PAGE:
3. Anecdotal evidence suggests that under the prior rule, most derivative plaintiffs chose to forego § 220 inspections, win the race to the courthouse and then fight dismissal on typically weak pleadings drafted without the benefit of access to the corporation’s books and records. VeriFone appears to allow stockholders who win the race to the courthouse to avail themselves of the benefit of § 220 after having captured lead plaintiff status (once they know whether the investment in time and resources is likely to pay off). This may lead to more § 220 inspections and better derivative pleadings in the long run, but it undercuts the incentive to conduct pre-suit § 220 inspections, something the Delaware Supreme Court and the Court of Chancery have long encouraged.
4. The result in VeriFone seems to cut against the result contemplated by Court of Chancery Rule 23.1 and analogous rules in other jurisdictions (including Federal Rule 23.1) which have been interpreted to bar discovery until a derivative plaintiff satisfies its substantial pleading burdens. VeriFone appears to envision a regime in which a stockholder can seek indirectly — through a books and records inspection — precisely the type of information that the stockholder cannot seek directly in the pending derivative action before surviving a motion to dismiss. If VeriFone allows this end run around federal pleading requirements, it could reinvigorate pre-emption arguments that, at least until now, have made little headway in § 220 cases.
5. Future litigants will dispute whether VeriFone should be limited to its facts. The stockholder in VeriFone had brought derivative litigation in the United States District Court for the Northern District of California. The federal court had dismissed the stockholder’s suit without prejudice and suggested that the stockholder “engage in further investigation to assert additional particularized facts” by filing a Section 220 action in Delaware. It is unclear whether the federal court’s instruction played a critical role in the Supreme Court’s decision-making process.
6. Future litigants may also dispute whether some form of dismissal is required before the holding in VeriFone becomes applicable. However, it is not entirely clear why the opinion should be limited in that way. The plaintiff in VeriFone filed an amended derivative complaint in federal court during the pendency of the § 220 proceeding. Thus, the Supreme Court’s decision appears to validate the use of a § 220 proceeding to support a pending derivative action regardless of a prior dismissal order.
7. In the opinion, the Supreme Court emphasizes that filing a derivative suit first and then seeking books and records is “ill-advised” and “may well prove imprudent and cost-ineffective.” However, the powerful incentives that drive the race to the courthouse will likely overwhelm these warnings, particularly if a books and records inspection is available after the commencement of a derivative suit. Because of this dynamic, VeriFone may reduce the number of pre-suit § 220 demands (and increase the number of post-suit § 220 demands) served on Delaware corporations.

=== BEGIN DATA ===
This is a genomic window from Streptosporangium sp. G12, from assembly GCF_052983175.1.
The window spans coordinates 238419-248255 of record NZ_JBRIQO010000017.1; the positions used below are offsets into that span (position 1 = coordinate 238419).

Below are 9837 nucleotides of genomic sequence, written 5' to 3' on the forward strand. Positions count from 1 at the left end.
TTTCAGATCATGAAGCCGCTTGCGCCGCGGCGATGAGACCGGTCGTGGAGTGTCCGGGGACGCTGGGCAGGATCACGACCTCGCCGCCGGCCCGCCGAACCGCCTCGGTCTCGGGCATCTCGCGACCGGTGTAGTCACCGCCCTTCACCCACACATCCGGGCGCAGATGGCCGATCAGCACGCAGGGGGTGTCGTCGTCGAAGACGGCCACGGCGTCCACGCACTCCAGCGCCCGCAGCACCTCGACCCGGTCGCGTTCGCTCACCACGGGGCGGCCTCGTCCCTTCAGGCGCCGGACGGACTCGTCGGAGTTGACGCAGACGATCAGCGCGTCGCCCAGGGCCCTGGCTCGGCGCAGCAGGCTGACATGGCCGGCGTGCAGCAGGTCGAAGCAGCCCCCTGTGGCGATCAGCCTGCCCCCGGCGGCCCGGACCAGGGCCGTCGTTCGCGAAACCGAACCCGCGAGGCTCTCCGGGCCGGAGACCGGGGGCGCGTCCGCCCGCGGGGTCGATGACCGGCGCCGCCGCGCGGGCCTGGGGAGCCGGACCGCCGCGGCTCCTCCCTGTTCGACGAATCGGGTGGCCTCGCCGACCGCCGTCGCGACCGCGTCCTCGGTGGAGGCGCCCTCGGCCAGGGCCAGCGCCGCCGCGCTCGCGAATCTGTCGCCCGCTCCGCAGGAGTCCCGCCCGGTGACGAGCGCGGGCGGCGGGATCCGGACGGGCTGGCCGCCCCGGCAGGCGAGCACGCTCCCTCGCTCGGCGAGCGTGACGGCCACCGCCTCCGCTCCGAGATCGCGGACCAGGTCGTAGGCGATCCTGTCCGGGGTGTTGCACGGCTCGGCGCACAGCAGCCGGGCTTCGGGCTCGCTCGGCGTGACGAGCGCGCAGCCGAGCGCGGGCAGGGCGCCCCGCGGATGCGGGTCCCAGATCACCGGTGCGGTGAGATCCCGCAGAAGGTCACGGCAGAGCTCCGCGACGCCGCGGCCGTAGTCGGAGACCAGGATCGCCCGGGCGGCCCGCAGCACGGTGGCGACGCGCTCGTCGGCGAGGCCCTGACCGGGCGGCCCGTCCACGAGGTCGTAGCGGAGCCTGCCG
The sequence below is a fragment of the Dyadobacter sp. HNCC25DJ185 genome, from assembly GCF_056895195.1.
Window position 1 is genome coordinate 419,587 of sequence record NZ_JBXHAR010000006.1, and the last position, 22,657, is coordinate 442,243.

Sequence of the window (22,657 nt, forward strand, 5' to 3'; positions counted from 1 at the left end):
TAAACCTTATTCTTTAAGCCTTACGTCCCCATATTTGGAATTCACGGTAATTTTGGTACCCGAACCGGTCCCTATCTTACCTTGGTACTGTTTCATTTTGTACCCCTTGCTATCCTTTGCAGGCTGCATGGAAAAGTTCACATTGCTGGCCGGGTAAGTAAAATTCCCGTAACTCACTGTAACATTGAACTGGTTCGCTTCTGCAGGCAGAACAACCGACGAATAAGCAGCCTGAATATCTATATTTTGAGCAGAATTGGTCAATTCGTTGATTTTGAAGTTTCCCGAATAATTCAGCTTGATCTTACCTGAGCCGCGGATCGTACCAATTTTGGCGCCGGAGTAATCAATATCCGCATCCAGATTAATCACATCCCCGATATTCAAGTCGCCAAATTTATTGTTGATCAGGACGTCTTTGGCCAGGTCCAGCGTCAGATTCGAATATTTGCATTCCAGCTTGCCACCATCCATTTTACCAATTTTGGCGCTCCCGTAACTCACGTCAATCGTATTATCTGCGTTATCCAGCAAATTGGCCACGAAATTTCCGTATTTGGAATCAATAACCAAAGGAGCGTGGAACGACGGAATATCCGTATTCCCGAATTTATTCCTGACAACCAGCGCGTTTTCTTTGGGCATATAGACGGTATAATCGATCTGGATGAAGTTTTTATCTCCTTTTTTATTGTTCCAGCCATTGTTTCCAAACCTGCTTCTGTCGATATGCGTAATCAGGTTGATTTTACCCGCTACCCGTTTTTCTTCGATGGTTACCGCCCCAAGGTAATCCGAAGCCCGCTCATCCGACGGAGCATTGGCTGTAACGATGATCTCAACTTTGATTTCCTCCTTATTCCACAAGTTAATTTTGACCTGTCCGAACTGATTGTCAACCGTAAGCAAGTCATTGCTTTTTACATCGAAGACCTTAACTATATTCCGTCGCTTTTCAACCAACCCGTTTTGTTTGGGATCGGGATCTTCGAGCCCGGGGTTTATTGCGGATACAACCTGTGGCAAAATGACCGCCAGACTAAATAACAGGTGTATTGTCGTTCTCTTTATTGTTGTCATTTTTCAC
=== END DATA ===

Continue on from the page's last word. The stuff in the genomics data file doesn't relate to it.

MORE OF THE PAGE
8. The result in VeriFone may increase the likelihood that corporate defendants will face two suits filed by the same plaintiff in different jurisdictions – one seeking books and records and another seeking damages and other relief against the corporation’s officers and directors. A representative plaintiff may be better off filing its books and records suit and its derivative suit in different jurisdictions to avoid arguments that the books and records demand constitutes impermissible backdoor discovery prohibited by Court of Chancery Rule 23.1 or the analogous rule in the applicable forum. However, VeriFone could be interpreted to allow this backdoor discovery as matter of right.
9. The result in VeriFone may widen a chink in the armor of corporate defendants that are otherwise protected by the automatic discovery stay in the Private Securities Litigation Reform Act. Derivative actions have always represented a potential vulnerability to these defendants, but the high pleading burdens associated with those derivative actions have typically served as a formidable barrier. VeriFone may presage a new breed of derivative litigation that involves complaints armed with details from post-suit books and records inspections.
10. The Supreme Court emphasizes that “[i]f relief under Section 220 is to be restricted in the manner adjudicated by the Court of Chancery, any such restriction should be imposed by the General Assembly, not decreed by judicial common law decision-making.” It is unclear whether the General Assembly will respond to this invitation.
11. The VeriFone decision may not have any effect on the parties to that action. In a footnote, the Supreme Court acknowledges that the federal district court had dismissed the stockholder plaintiff’s derivative suit with prejudice during the pendency of the appeal. The Supreme Court refused to find that this development mooted the dispute because the Court of Chancery’s decision announced a principle of Delaware law “that could have significant impact in future cases… and should be subject to appellate review before it becomes operational prospectively.”
Tune in tomorrow for the DealLawyers.com webcast – “Recent Developments Regarding Fairness Opinions, Valuation Analyses and Related Topics” – to hear Kevin Miller of Alston & Bird, Steve Kotran of Sullivan & Cromwell, Stuart Rogers of Credit Suisse Securities and Jennifer Muller of Houlihan Lokey discuss the latest developments and trends of fairness opinions and valuation analyses. Please print off these course materials before the program.
This January-February issue of the Deal Lawyers print newsletter was just sent to the printer and includes articles on:
– How to Respond to Shareholder Proposals Seeking Board Declassification
– The ABCs of Board De-Staggering
– Acquiring US Companies with Foreign Subsidiaries: Relevant Issues
– The Window Closing Pill: One Response to Stealth Stock Acquistions
If you’re not yet a subscriber, try a no-risk trial to get a non-blurred version of this issue on a complimentary basis.